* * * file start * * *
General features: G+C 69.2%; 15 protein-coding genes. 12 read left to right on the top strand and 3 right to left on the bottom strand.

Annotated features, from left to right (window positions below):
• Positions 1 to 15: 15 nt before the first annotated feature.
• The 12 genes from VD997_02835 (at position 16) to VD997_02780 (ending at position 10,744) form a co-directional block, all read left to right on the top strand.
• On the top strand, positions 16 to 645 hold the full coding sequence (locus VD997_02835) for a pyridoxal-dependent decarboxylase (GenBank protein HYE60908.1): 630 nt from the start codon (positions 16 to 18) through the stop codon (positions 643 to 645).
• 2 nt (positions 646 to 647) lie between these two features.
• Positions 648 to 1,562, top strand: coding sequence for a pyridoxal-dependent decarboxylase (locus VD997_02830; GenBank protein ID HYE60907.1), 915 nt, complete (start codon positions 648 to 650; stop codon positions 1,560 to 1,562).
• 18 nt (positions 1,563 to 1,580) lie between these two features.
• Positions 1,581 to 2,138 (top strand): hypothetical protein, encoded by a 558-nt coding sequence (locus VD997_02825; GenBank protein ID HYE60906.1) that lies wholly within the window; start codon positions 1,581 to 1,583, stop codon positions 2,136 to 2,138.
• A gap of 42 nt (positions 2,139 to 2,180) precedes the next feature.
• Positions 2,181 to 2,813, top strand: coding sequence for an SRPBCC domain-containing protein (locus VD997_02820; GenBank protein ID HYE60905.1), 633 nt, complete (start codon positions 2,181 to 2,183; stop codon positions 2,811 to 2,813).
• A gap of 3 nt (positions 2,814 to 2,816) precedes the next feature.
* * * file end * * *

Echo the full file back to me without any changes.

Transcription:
General features: G+C 69.2%; 15 protein-coding genes. 12 read left to right on the top strand and 3 right to left on the bottom strand.

Annotated features, from left to right (window positions below):
• Positions 1 to 15: 15 nt before the first annotated feature.
• The 12 genes from VD997_02835 (at position 16) to VD997_02780 (ending at position 10,744) form a co-directional block, all read left to right on the top strand.
• On the top strand, positions 16 to 645 hold the full coding sequence (locus VD997_02835) for a pyridoxal-dependent decarboxylase (GenBank protein HYE60908.1): 630 nt from the start codon (positions 16 to 18) through the stop codon (positions 643 to 645).
• 2 nt (positions 646 to 647) lie between these two features.
• Positions 648 to 1,562, top strand: coding sequence for a pyridoxal-dependent decarboxylase (locus VD997_02830; GenBank protein ID HYE60907.1), 915 nt, complete (start codon positions 648 to 650; stop codon positions 1,560 to 1,562).
• 18 nt (positions 1,563 to 1,580) lie between these two features.
• Positions 1,581 to 2,138 (top strand): hypothetical protein, encoded by a 558-nt coding sequence (locus VD997_02825; GenBank protein ID HYE60906.1) that lies wholly within the window; start codon positions 1,581 to 1,583, stop codon positions 2,136 to 2,138.
• A gap of 42 nt (positions 2,139 to 2,180) precedes the next feature.
• Positions 2,181 to 2,813, top strand: coding sequence for an SRPBCC domain-containing protein (locus VD997_02820; GenBank protein ID HYE60905.1), 633 nt, complete (start codon positions 2,181 to 2,183; stop codon positions 2,811 to 2,813).
• A gap of 3 nt (positions 2,814 to 2,816) precedes the next feature.